They could seek more than two first-round picks. (If Robert Griffin III was worth three ones and a two, what is Wilson worth?) The Seahawks could seek the first overall pick from whichever team earns it, if there’s a clear-cut franchise quarterback emerging in the 2016 draft. They could try to get a veteran quarterback as part of the package.

And that’s where it gets very intriguing. Three and a half decades after the Raiders and Oilers swapped Ken Stabler and Dan Pastorini, the Seahawks could send Wilson to another team for its starting quarterback.

Plenty of teams would consider that. From Seattle’s perspective, the challenge would become finding the right fit for the offense — and for the short-term and long-term interests of the franchise.

In the end, Wilson would get what he wants, a contract making him the highest-paid player in the game. And the Seahawks actually could end up with an arguably “better” quarterback who is willing to accept less money in order to pursue championships and to cement his own NFL legacy.

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Talk commences of a possible one-year L.A. delay

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At a time when it’s become a foregone conclusion that the NFL will return to Los Angeles in 2016, a possible caveat has emerged

The return might come in 2017.

According to an item from the Editorial board of U-T San Diego, “There is speculation that the owners at the August meeting [to discuss Los Angeles] may delay the entire process for a year to let everything percolate in [Oakland, San Diego, and St. Louis] to see what develops.”

The paper calls it the “best possible outcome” for San Diego, since it would give the local politicians more time to properly pursue a vote regarding the use of taxpayer funds. It also would give both the city and the team cover, if the voters decide to reject the use of public money — necessarily paving the way for the Chargers to return to the city where the team spent its first season in 1960, the inaugural year of the AFL.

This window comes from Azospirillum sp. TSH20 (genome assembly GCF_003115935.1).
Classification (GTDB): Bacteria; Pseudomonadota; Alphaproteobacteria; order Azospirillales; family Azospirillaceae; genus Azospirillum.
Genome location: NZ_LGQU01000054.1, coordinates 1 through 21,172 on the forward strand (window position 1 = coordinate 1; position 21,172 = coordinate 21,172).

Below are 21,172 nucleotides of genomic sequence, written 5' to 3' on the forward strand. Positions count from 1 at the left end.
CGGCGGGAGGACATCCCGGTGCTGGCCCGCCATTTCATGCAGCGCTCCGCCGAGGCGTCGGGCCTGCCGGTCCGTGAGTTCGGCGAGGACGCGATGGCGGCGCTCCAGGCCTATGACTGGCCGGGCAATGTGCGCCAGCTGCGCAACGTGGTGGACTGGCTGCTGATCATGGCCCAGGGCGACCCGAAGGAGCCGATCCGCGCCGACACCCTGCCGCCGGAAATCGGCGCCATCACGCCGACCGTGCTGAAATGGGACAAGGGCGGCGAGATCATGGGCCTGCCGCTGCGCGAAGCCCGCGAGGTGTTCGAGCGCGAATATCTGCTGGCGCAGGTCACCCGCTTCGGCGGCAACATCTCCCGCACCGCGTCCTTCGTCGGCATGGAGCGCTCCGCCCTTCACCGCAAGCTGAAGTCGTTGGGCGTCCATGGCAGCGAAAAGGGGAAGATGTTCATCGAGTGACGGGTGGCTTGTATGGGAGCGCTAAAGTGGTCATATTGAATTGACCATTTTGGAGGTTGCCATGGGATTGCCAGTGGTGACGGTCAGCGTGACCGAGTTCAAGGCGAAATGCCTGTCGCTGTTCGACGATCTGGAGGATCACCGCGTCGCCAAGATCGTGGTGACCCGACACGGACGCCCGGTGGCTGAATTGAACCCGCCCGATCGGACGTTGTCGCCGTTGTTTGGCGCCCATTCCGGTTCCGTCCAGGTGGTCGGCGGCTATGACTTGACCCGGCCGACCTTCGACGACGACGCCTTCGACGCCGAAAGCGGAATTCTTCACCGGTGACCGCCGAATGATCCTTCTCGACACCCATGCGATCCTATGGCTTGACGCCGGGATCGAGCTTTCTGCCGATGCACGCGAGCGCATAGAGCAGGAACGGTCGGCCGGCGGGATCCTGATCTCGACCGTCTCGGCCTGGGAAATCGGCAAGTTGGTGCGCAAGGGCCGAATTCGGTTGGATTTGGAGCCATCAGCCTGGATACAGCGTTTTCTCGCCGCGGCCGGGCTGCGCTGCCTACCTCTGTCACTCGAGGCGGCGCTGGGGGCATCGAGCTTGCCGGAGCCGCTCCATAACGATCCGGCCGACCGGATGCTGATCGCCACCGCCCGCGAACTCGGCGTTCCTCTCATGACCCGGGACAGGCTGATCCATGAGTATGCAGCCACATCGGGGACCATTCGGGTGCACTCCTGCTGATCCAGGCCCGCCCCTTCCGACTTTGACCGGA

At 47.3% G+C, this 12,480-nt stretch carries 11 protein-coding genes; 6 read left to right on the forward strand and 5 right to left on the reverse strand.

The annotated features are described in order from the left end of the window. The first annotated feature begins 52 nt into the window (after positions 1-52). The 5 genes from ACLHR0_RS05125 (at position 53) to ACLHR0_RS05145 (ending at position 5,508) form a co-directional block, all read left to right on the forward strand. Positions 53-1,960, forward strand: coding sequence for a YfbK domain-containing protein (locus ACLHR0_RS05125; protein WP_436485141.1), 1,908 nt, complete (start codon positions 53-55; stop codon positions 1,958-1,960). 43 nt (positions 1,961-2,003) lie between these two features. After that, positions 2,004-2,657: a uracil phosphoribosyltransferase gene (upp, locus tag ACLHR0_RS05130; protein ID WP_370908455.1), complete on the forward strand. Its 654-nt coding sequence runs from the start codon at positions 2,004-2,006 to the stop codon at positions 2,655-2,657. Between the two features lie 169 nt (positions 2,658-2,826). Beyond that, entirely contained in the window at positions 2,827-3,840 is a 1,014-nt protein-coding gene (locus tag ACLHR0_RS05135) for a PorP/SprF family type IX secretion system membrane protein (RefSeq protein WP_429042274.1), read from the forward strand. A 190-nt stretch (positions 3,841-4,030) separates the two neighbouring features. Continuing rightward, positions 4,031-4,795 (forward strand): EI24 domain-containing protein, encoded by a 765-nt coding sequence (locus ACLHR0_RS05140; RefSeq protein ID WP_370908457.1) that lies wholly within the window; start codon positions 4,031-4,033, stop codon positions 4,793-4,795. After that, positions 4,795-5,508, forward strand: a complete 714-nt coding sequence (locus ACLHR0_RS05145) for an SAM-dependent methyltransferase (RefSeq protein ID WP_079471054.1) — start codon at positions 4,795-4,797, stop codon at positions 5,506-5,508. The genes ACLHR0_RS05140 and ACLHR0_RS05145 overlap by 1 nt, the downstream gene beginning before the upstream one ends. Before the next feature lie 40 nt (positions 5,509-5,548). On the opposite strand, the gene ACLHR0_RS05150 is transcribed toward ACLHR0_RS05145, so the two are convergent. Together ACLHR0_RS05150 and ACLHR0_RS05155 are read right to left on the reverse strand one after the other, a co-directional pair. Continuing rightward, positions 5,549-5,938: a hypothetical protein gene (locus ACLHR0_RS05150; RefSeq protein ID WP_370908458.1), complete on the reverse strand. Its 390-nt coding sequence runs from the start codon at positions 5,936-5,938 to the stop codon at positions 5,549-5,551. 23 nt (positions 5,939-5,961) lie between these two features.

It’s unclear where the speculation came from. It could be something that the Editorial board of U-T San Diego conjured (“yes, there is speculation, started by us”) as a Hail Mary pass to keep an NFL team in town for U-T San Diego to cover. If, of course, a public vote regarding the use of taxpayer money would go against the current national trend against subsidizing billionaires’ ballparks.

Tapping the brakes could have unintended consequences. For example, if one of the three teams linked to L.A. gets too antsy about the situation, it could in theory decide to go rogue, moving without NFL approval and bracing to argue that a group of independent businesses ultimately can’t tell one of those businesses where it should conduct its business without violating the antitrust laws.

It’s also possible (“yes, there is speculation, started by us”) that the owners could decide to green light a return by the Rams to L.A. for 2016, with the question of whether the team’s new stadium in Inglewood would be shared with the Chargers or Raiders unresolved.

No amount of delay will change the fact that L.A. has quickly morphed from luxury to necessity for the NFL, with three teams having unsettled stadium situations and each circling the City of Angels. But if the eventual goal is to put two teams in L.A. and to ensure that the third has a new stadium in its current market, it could be that one more year will allow one of the teams to work out a deal locally, allowing the other two to move.

Under that scenario, it’s unlikely that the Chargers would accept an outcome that puts them in a new San Diego stadium and the Rams and Raiders back up the road in L.A. Delaying the process that would allow the Chargers to grab one of the two seats in Los Angeles increases the likelihood that, when the music stops, three franchises will be clustered into territory in which the Chargers currently enjoy their status as the only NFL show in town.

For that reason alone (and the fact that they’ve been trying for 14 years to bring this situation to a head), the Chargers probably aren’t inclined to wait any longer.

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Michael Bennett on possible holdout: I don’t mind staying home for a while

New Orleans Saints v Seattle Seahawks Getty Images

Quarterback Russell Wilson’s contract remains a hot topic in Seattle, but there’s no worries about Wilson reporting for the start of training camp next month.